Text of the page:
In 7th century Britain, before English was even a language, Caedmon, a monk of Whitby, paraphrased most of the Bible into the common tongue. During the early 8th century, St. Bede the Venerable also translated parts of the Bible into the language of the common British people. On his death bed in 735, he translated the Gospel of St. John. Also in this period, Bishop Eadhelm, Guthlac and Bishop Egbert worked on Saxon Bibles. During the 9th and 10th centuries, King Alfred the Great and Archbishop Aelfric worked on Anglo-Saxon (Old English) translations. After the Norman conquest of 1066, a need for an Anglo-Norman Bible arose, so the Church produced several translations, e.g. Salus Animae (1250). In 1408 the provincial council of Oxford made it clear that vernacular translations could receive approval from the Church. In 1582 the famous Douay-Rheims New Testament translation was completed, while the Old Testament was finished in 1609. Ironically the Douay-Rheims New Testament influenced the King James Bible. [2,3]
After the 14th century when English finally became the popular language of England, vernacular Bibles were used as vehicles for heretical propaganda. John Wycliffe, a dissentient priest, translated the Bible into English. Unfortunately his secretary, John Purvey, included a heretical prologue, as noted by St. Thomas More. Later William Tyndale translated the Bible into English complete with prologue and footnotes condemning Church doctrines and teachings.  St. Thomas More commented that searching for errors in the Tyndale Bible was similar to searching for water in the sea. Even King Henry VIII in 1531 condemned the Tyndale Bible as a corruption of Scripture. In the words of King Henry's advisors: "the translation of the Scripture corrupted by William Tyndale should be utterly expelled, rejected, and put away out of the hands of the people, and not be suffered to go abroad among his subjects."  As food for thought, if the Wycliffe or Tyndale Bibles were so good, why do Protestants today not use them as they do the King James Bible?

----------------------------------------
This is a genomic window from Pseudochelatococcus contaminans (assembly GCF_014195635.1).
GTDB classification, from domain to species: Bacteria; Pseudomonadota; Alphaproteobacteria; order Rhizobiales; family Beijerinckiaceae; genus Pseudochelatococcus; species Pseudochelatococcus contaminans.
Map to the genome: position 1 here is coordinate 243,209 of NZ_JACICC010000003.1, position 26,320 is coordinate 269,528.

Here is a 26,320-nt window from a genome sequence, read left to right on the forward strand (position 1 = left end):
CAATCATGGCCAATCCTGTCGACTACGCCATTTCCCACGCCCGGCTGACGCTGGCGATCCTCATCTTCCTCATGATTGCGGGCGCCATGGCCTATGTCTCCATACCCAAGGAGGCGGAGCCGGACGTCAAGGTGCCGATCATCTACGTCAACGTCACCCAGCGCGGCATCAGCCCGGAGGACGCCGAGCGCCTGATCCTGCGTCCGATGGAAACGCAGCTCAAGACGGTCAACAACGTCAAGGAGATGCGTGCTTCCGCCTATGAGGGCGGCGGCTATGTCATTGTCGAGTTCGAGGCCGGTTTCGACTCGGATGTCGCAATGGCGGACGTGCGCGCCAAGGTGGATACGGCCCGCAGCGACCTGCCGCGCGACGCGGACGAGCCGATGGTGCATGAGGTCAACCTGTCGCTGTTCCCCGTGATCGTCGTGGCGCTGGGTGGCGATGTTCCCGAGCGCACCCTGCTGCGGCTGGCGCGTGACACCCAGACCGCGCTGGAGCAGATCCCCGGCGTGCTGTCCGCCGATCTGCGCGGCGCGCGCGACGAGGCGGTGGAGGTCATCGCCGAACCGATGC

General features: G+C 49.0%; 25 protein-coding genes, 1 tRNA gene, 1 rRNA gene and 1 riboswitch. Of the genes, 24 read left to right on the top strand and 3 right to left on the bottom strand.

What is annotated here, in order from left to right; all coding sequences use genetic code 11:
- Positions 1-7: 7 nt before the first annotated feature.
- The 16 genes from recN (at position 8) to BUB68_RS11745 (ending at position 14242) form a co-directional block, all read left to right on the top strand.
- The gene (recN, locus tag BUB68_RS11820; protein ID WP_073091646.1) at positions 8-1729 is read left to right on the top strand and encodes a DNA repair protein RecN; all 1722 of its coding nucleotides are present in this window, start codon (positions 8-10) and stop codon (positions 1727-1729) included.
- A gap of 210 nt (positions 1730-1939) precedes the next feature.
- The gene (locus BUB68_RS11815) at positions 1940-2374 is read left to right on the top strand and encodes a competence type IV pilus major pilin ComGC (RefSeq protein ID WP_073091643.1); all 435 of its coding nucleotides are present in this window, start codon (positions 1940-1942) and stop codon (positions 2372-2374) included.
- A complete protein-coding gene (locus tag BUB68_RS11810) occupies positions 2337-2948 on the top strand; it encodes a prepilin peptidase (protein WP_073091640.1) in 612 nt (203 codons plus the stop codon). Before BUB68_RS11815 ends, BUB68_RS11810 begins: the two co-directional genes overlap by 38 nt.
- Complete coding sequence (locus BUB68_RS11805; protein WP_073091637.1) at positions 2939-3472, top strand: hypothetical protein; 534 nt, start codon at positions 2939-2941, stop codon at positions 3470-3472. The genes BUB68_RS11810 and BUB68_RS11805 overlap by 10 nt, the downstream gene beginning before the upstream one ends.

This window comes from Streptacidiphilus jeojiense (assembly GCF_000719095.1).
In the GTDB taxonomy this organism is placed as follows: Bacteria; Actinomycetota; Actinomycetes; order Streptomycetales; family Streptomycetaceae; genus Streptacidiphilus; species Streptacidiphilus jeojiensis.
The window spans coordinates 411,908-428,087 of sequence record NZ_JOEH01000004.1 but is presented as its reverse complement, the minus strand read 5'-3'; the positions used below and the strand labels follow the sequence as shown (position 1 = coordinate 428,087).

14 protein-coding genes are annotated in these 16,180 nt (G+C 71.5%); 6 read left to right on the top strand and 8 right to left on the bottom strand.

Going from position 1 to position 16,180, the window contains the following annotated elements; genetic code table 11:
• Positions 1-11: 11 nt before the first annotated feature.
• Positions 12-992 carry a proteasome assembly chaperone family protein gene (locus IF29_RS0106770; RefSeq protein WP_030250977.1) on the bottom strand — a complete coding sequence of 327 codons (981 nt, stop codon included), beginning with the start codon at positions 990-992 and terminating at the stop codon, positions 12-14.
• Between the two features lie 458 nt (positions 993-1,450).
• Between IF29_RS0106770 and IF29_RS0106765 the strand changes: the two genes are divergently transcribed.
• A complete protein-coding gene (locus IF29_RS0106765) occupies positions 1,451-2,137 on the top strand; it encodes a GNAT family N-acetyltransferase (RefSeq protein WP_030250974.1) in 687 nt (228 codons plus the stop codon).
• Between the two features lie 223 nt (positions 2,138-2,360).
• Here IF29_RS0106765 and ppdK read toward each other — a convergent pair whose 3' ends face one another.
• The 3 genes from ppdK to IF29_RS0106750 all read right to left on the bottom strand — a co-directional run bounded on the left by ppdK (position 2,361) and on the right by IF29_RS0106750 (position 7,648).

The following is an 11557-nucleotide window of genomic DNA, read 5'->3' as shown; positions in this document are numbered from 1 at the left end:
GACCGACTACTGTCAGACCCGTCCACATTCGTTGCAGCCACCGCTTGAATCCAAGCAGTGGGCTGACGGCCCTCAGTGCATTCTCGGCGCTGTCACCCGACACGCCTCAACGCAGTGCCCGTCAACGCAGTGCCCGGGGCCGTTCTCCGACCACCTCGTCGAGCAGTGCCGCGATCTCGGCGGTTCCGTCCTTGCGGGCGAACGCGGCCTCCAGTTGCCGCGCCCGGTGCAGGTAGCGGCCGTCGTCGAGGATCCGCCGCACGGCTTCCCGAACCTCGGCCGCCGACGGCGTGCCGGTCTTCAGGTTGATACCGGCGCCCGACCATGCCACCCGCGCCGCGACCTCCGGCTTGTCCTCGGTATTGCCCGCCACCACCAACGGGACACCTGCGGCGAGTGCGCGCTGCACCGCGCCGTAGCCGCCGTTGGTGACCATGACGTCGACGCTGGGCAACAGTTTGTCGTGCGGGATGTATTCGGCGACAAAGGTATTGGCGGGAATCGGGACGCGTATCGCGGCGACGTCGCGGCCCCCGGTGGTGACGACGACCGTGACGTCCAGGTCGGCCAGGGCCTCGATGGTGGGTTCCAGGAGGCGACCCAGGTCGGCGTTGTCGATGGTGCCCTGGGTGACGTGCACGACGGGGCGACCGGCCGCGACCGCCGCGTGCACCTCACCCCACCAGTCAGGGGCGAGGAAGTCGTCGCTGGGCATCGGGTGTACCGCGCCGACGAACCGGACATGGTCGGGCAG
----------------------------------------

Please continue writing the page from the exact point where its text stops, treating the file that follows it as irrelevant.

One action that Catholic Christians pursued to stop this propaganda was to burn these books. Does this action make the Church anti-Bible? No. If it did, then the Protestants of this period were also anti-Bible. John Calvin, the main Protestant Reformer, in 1522, had as many copies as could be found of the Servetus Bible burned, since Calvin did not approve of it. Later Calvin had Michael Servetus himself burned at the stake for being a Unitarian.  In those days it was common practice on both sides to burn unapproved books. Finally it is one matter to destroy the real thing and another to destroy a counterfeit.
The Church did not oppose faithful vernacular translations but heretical additions and distortions to the Bible. The Church prohibited these corrupt Bibles in order to preserve the integrity of Holy Scripture. This action was necessary if the Church is to preserve the truth of Christ's Gospel. As St. Peter in his Epistle (in the Bible) warns us, the ignorant and unstable can distort the Scriptures to their own destruction [2 Peter 3:16; see front panel].
Should good Christian parents allow their children to read a Bible with anti-Christian propaganda or profanity in the footnotes? I certainly would not. Finally if the Catholic Church truly wanted to destroy the Bible, she had ample opportunity to do so for 1500 years.
 Warren H. Carroll, The Building of Christendom (Christendom College Press, 1987) pp. 359,371,385.
 The Jerome Biblical Commentary (Prentice-Hall, 1968) Vol. II, pp. 586-588.
 Henry G. Graham, Where We Got The Bible (TAN Books, 1977) p. 99.
 Ibid., pp. 128,130.
 Ibid., p. 129.
Reverend M. James Divis, S.T.L.
Most Reverend Fabian W. Bruskewitz, D.D., S.T.D.
Bishop of Lincoln
February 11, 1993